The Importance of the Pan American Championships

Visit a beautilful photo recap of the 2017 Pan American Championships by Jeff Dojillo


The Pan American games are coming up! The USMF team has been selected and the athletes are prepping for their trip to Buenos Aires, Argentina, for the games starting December 14th. The competition is an important stepping stone towards the World Championships and with hopes, the Olympics. The competition brings Muay Thai athletes from around America to compete in an IFMA competition.

As the USMF grows the path has been set for athletes to get to the top. Wins at local tournaments lead to national bouts. If one does well on the national stage, athletes will be selected to take part in the USMF team.

USMF coach Daniel Brandt reinforced this point, “To get on the USMF Team you need as much experience as possible. There is a route to get there. You win every tournament. You go to the national tournaments then comes the USMF.”

Once on the USMF team the first stage for the USMF is the Pan American Games. The contest is very similar to the larger international World Championships. It is an important refining stage for the athletes for them to figure out their bodies and game plans.

There are all sorts of variables that go into fighting on the international level. For Erin Jimenez, silver medalist in the Pan Ams of 2017, one of those factors was the geography.

“The hardest thing was the altitude,” Jimenez said about her fights at the Pan Ams in Peru. “You could feel it when you slept. You could feel the fatigue when you settle in, because of the altitude.”

The climate change becomes even harder when weight cuts are factored in. Weigh ins occur every morning and the athletes must maintain their weight whether they fought the day before or not. At the IFMA World Championships it’s not unusual to weigh in five days in a row.

That isn’t the only thing to consider. There are line-up changes at these large events as well. “You have to be ready to go short notice,” Brandt said. “You may have a line-up that starts short notice. There are walk overs as well. You must be prepared to go at any time. You have to be mentally prepared for a fight at any time.”

There is also an additional emotional factor. There is a team through which the athletes will experience highs, and lows.

Luis Morales out of Florida Kickboxing fought in the Pan Ams in 2017 at 157lbs. “Seeing the Pan Ams, representing your country, it puts an extra thing inside of you,” he said. “Especially when you come from a place where everyone out for themselves. The team came together, it was about representing the country.”

The emotional pitches and valleys come in as fighters take wins and losses which can come fast and hard. IFMA features a mixture of both pro and amateur fighters so all athletes need to be at the top of their game. Jimenez has participated in several IFMA tournaments along with the local tournaments. She was frank about the experience level of the fighters at IFMA.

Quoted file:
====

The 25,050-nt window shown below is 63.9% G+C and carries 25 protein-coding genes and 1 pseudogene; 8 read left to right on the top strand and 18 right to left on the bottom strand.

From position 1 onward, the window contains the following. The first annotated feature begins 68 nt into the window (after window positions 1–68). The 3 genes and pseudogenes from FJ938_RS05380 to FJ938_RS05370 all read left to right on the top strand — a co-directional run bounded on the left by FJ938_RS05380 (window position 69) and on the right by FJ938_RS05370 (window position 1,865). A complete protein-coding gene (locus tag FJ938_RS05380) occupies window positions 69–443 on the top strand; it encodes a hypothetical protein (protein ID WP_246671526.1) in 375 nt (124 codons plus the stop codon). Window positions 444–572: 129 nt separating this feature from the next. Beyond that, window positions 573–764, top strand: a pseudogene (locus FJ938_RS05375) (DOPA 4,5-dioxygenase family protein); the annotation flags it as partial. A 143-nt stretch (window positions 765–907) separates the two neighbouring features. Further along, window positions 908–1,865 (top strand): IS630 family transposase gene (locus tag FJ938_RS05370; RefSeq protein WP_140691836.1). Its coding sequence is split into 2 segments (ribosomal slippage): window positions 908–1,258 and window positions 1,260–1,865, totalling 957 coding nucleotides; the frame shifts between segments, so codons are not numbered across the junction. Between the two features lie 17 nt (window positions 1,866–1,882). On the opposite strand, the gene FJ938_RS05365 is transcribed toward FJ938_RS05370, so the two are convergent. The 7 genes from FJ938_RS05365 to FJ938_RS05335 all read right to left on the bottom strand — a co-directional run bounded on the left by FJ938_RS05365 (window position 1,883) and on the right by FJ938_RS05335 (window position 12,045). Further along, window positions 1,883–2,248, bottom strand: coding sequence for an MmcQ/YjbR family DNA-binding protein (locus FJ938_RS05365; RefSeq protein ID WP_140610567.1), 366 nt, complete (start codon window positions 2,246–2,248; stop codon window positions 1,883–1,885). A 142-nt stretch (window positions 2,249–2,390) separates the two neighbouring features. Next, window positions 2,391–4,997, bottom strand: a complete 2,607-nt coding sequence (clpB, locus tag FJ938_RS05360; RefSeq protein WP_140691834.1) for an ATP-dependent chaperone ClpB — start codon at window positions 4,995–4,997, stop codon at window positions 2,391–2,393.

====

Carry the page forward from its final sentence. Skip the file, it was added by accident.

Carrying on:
“In IFMA pros are allowed to fight. You can be fighting a pro level fighter. The local level of experience is incredibly different. There are no pros or semi pros. IFMA tournaments are definitely a level up.”

When Morales fought in 2017 at the Pan Ams he was pitted against the Peruvian 2016 World Champion at B class. “Thank God nobody told me he was the world champion until I got in the ring,” Morales said. Luckily for Morales he did well and beat the champion. “Best fight I’ve ever fought before.” His bout is also a warning for participants. The Pan Ams are the real deal.  

Experience fighting on the regional and national level allow for the necessary experience for these larger stages. Building up a record at national and regional tournaments becomes important stepping stones. It is about slow and steady growth.

“The Muay Thai Scene in Florida is not great. I had 8 fights before having to branch out and go out of states,” Morales said.

For Morales that meant fighting at the national tournaments such as the TBAs, USMTO, and the IKF contests.

Jimenez still participates in smaller shows as well. “It’s important to get in the ring,” she said. “A lot of the times we go pro at 10 fights, and we don’t look so good. It’s about that experience.”

Brandt elaborated further. “National tournaments are a necessity for getting the experience for fighting more than once a week, it gives you that experience for fighting repeatedly and weighing in again. It’s a totally different feel than fighting once a night.”

The brackets at the international level can be deep. Popular weight classes can have up to 28 top level athletes from all over the world competing. In short that means a lot of fights over not that many days.

If the sport is going to get to the Olympics the USMF must medal consistently on the international level. For the USMF the first step is the Pan American games.


- Matt Lucas for USMF

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